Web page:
Binding and Loosing on earth as it is in heaven. This is nothing to play around with, particularly given the counterpoint of the weight of failing to forgive others. This responsibility and charge is given in conjunction with receiving the Holy Spirit. This is the passage of scripture invoked by the Lutheran explanation of the practice of Confession and Absolution. As I read this passage again, I cannot help but read this in light of their missionary journey when Jesus sent out the 12:

Matthew 10:5-15 (ESV) | Jesus Sends Out the Twelve Apostles
5 These twelve Jesus sent out, instructing them, “Go nowhere among the Gentiles and enter no town of the Samaritans, 6 but go rather to the lost sheep of the house of Israel. 7 And proclaim as you go, saying, ‘The kingdom of heaven is at hand.’ 8 Heal the sick, raise the dead, cleanse lepers, cast out demons. You received without paying; give without pay. 9 Acquire no gold or silver or copper for your belts, 10 no bag for your journey, or two tunics or sandals or a staff, for the laborer deserves his food. 11 And whatever town or village you enter, find out who is worthy in it and stay there until you depart. 12 As you enter the house, greet it. 13 And if the house is worthy, let your peace come upon it, but if it is not worthy, let your peace return to you. 14 And if anyone will not receive you or listen to your words, shake off the dust from your feet when you leave that house or town. 15 Truly, I say to you, it will be more bearable on the day of judgment for the land of Sodom and Gomorrah than for that town.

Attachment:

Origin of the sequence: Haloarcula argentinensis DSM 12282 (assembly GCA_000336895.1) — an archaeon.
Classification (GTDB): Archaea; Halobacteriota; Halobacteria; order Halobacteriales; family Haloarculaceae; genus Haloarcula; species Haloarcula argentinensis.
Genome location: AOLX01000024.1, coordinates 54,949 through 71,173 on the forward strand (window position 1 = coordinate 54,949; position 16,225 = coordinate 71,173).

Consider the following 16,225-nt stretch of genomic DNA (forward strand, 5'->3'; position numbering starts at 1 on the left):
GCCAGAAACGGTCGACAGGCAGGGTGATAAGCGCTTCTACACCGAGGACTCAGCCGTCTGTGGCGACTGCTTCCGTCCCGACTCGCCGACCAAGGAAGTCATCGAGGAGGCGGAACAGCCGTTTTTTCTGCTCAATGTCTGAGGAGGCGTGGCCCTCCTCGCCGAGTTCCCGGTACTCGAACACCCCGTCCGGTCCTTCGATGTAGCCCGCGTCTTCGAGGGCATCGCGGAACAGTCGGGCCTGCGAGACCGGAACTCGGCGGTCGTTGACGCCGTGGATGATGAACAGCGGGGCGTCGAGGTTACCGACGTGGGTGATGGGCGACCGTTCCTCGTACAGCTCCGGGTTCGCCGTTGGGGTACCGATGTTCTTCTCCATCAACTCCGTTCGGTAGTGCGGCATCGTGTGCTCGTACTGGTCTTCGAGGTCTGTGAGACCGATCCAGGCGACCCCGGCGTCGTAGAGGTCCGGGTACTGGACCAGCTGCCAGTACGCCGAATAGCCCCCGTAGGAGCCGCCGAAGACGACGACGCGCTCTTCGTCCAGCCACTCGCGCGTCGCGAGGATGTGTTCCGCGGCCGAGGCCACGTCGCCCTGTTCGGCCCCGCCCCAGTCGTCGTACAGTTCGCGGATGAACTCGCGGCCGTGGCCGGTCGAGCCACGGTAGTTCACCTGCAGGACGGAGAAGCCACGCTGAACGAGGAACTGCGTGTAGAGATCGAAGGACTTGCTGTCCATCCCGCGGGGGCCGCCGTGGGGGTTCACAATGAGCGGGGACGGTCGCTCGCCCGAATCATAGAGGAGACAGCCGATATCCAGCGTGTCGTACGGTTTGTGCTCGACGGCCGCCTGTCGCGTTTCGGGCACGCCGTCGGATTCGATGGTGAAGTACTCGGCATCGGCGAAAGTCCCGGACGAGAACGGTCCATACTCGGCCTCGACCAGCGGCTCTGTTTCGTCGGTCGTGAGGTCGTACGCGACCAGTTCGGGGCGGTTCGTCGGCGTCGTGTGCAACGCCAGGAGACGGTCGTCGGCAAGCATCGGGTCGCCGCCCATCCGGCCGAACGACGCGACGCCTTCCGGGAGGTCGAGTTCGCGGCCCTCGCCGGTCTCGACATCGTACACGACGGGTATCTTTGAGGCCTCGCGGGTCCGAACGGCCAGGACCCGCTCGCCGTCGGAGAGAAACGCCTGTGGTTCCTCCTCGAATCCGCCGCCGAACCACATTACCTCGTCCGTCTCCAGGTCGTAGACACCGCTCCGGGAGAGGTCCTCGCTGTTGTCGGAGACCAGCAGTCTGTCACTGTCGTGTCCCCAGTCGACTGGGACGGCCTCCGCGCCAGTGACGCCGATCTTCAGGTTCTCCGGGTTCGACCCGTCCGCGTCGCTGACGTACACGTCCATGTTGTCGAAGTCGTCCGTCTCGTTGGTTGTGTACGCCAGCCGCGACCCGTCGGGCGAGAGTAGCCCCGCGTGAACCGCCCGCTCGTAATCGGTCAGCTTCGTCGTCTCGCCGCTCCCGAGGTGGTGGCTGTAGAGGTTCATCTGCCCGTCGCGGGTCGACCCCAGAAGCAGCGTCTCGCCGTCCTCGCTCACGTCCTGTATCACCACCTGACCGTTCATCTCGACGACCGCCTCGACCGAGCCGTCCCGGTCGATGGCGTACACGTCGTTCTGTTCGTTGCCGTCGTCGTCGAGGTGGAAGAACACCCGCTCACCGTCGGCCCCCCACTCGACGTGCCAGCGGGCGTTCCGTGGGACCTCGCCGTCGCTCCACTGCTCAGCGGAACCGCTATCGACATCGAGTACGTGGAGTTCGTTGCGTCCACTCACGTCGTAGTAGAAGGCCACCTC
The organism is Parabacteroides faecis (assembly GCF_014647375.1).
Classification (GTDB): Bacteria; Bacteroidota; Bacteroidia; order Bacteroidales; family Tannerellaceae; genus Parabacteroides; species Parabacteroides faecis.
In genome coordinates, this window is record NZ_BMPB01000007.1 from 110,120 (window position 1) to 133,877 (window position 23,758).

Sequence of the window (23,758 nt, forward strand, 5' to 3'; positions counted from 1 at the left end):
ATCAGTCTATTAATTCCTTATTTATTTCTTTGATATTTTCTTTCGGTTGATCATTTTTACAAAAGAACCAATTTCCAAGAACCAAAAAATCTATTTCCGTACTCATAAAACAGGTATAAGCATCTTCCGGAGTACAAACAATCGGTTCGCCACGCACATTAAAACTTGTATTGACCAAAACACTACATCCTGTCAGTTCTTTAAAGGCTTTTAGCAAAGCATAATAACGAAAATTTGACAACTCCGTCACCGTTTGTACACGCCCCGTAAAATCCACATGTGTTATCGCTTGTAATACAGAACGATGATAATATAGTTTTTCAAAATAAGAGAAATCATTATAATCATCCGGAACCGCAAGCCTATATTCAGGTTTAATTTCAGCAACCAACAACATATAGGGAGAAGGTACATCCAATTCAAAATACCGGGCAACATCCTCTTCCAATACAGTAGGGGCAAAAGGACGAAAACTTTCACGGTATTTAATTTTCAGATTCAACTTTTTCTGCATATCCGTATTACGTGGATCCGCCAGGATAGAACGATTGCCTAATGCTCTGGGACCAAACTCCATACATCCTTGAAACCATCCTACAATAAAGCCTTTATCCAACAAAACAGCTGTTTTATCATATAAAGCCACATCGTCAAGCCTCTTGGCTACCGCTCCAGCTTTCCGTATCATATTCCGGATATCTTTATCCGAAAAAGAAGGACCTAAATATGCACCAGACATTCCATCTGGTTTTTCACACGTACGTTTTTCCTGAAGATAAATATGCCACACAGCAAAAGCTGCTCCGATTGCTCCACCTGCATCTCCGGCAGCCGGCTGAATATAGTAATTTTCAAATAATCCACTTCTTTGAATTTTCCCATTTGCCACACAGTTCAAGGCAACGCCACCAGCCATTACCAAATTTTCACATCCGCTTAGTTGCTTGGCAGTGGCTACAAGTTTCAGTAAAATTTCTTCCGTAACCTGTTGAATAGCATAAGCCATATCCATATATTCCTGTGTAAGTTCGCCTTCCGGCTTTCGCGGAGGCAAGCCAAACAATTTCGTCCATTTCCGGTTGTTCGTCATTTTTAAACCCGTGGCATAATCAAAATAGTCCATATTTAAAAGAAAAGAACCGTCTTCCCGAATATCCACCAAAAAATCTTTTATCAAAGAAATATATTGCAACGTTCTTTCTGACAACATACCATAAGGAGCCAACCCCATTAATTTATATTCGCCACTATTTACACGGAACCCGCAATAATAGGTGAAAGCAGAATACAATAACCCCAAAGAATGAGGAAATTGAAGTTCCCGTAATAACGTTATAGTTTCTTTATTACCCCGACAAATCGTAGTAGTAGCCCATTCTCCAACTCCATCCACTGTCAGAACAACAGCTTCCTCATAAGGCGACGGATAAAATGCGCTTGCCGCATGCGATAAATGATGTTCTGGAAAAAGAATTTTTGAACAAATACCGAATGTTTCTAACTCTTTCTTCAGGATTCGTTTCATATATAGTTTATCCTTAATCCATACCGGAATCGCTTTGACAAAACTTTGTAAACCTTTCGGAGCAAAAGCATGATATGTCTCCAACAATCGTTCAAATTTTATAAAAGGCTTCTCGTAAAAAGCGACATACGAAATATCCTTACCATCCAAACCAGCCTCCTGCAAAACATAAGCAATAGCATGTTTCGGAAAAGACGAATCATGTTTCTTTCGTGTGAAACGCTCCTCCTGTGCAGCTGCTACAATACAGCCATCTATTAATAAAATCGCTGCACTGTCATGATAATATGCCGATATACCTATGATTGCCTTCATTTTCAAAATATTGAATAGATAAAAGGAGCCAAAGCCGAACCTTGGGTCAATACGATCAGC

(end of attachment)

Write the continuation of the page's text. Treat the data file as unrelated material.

Withholding forgiveness for the lost sheep must be a matter of judgement/discipline here, not just of a mere unbelief as would be expected of the Gentiles. For we see here in Matthew 10 that Jesus is first sending them to those who should know better, the lost sheep of Israel. We also see in Chapter 18 that there are many attempts to point out the sin of a brother before treating them as a Gentile or tax collector. There is a blatant lack of repentance in that passage that leads up to the binding and loosing charge.